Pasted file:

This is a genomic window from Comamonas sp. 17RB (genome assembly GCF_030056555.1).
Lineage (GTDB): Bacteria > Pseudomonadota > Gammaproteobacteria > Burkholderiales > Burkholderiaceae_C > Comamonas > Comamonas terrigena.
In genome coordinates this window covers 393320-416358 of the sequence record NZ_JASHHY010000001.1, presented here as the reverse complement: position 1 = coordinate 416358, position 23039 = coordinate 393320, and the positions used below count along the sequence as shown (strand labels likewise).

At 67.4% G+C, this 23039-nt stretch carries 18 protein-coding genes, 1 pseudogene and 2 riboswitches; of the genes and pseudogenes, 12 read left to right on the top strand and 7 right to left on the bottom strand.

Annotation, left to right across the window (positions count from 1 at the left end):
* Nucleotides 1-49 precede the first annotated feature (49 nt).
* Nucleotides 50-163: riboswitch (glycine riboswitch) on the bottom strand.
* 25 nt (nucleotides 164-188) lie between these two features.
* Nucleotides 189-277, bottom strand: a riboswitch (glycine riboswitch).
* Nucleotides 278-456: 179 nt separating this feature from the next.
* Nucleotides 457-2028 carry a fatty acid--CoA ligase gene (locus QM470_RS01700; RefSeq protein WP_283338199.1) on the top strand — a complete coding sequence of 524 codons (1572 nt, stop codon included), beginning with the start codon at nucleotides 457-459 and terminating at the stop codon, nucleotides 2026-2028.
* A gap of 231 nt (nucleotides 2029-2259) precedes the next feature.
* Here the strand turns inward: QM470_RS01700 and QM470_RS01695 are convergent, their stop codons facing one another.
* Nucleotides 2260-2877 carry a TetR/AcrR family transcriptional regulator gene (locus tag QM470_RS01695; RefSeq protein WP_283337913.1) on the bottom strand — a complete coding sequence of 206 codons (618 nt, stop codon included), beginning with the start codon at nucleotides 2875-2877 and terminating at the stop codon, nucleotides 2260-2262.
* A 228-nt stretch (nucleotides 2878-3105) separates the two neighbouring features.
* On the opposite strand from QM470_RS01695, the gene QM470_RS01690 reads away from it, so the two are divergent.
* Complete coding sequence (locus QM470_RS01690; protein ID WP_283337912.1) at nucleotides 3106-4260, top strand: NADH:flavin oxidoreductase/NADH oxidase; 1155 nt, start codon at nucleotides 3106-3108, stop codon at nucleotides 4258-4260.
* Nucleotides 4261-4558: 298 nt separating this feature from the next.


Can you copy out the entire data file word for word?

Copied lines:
This is a genomic window from Comamonas sp. 17RB (genome assembly GCF_030056555.1).
Lineage (GTDB): Bacteria > Pseudomonadota > Gammaproteobacteria > Burkholderiales > Burkholderiaceae_C > Comamonas > Comamonas terrigena.
In genome coordinates this window covers 393320-416358 of the sequence record NZ_JASHHY010000001.1, presented here as the reverse complement: position 1 = coordinate 416358, position 23039 = coordinate 393320, and the positions used below count along the sequence as shown (strand labels likewise).

At 67.4% G+C, this 23039-nt stretch carries 18 protein-coding genes, 1 pseudogene and 2 riboswitches; of the genes and pseudogenes, 12 read left to right on the top strand and 7 right to left on the bottom strand.

Annotation, left to right across the window (positions count from 1 at the left end):
* Nucleotides 1-49 precede the first annotated feature (49 nt).
* Nucleotides 50-163: riboswitch (glycine riboswitch) on the bottom strand.
* 25 nt (nucleotides 164-188) lie between these two features.
* Nucleotides 189-277, bottom strand: a riboswitch (glycine riboswitch).
* Nucleotides 278-456: 179 nt separating this feature from the next.
* Nucleotides 457-2028 carry a fatty acid--CoA ligase gene (locus QM470_RS01700; RefSeq protein WP_283338199.1) on the top strand — a complete coding sequence of 524 codons (1572 nt, stop codon included), beginning with the start codon at nucleotides 457-459 and terminating at the stop codon, nucleotides 2026-2028.
* A gap of 231 nt (nucleotides 2029-2259) precedes the next feature.
* Here the strand turns inward: QM470_RS01700 and QM470_RS01695 are convergent, their stop codons facing one another.
* Nucleotides 2260-2877 carry a TetR/AcrR family transcriptional regulator gene (locus tag QM470_RS01695; RefSeq protein WP_283337913.1) on the bottom strand — a complete coding sequence of 206 codons (618 nt, stop codon included), beginning with the start codon at nucleotides 2875-2877 and terminating at the stop codon, nucleotides 2260-2262.
* A 228-nt stretch (nucleotides 2878-3105) separates the two neighbouring features.
* On the opposite strand from QM470_RS01695, the gene QM470_RS01690 reads away from it, so the two are divergent.
* Complete coding sequence (locus QM470_RS01690; protein ID WP_283337912.1) at nucleotides 3106-4260, top strand: NADH:flavin oxidoreductase/NADH oxidase; 1155 nt, start codon at nucleotides 3106-3108, stop codon at nucleotides 4258-4260.
* Nucleotides 4261-4558: 298 nt separating this feature from the next.